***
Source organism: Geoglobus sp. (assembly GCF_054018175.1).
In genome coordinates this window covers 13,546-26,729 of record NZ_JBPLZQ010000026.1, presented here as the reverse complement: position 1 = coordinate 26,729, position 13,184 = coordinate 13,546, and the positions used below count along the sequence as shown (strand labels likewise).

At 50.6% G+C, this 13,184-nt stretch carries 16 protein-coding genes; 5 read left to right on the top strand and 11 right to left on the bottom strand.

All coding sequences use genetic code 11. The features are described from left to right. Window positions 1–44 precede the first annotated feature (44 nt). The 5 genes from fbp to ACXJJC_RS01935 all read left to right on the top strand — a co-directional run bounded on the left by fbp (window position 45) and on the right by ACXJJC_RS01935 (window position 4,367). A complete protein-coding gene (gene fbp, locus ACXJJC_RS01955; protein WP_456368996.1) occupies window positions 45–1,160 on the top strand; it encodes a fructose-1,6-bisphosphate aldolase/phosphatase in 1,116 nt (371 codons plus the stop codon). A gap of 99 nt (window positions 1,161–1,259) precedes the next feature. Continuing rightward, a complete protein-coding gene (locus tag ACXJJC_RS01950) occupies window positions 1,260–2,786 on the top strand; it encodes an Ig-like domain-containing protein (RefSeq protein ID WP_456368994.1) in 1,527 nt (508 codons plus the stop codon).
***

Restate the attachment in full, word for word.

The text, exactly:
Source organism: Geoglobus sp. (assembly GCF_054018175.1).
In genome coordinates this window covers 13,546-26,729 of record NZ_JBPLZQ010000026.1, presented here as the reverse complement: position 1 = coordinate 26,729, position 13,184 = coordinate 13,546, and the positions used below count along the sequence as shown (strand labels likewise).

At 50.6% G+C, this 13,184-nt stretch carries 16 protein-coding genes; 5 read left to right on the top strand and 11 right to left on the bottom strand.

All coding sequences use genetic code 11. The features are described from left to right. Window positions 1–44 precede the first annotated feature (44 nt). The 5 genes from fbp to ACXJJC_RS01935 all read left to right on the top strand — a co-directional run bounded on the left by fbp (window position 45) and on the right by ACXJJC_RS01935 (window position 4,367). A complete protein-coding gene (gene fbp, locus ACXJJC_RS01955; protein WP_456368996.1) occupies window positions 45–1,160 on the top strand; it encodes a fructose-1,6-bisphosphate aldolase/phosphatase in 1,116 nt (371 codons plus the stop codon). A gap of 99 nt (window positions 1,161–1,259) precedes the next feature. Continuing rightward, a complete protein-coding gene (locus tag ACXJJC_RS01950) occupies window positions 1,260–2,786 on the top strand; it encodes an Ig-like domain-containing protein (RefSeq protein ID WP_456368994.1) in 1,527 nt (508 codons plus the stop codon).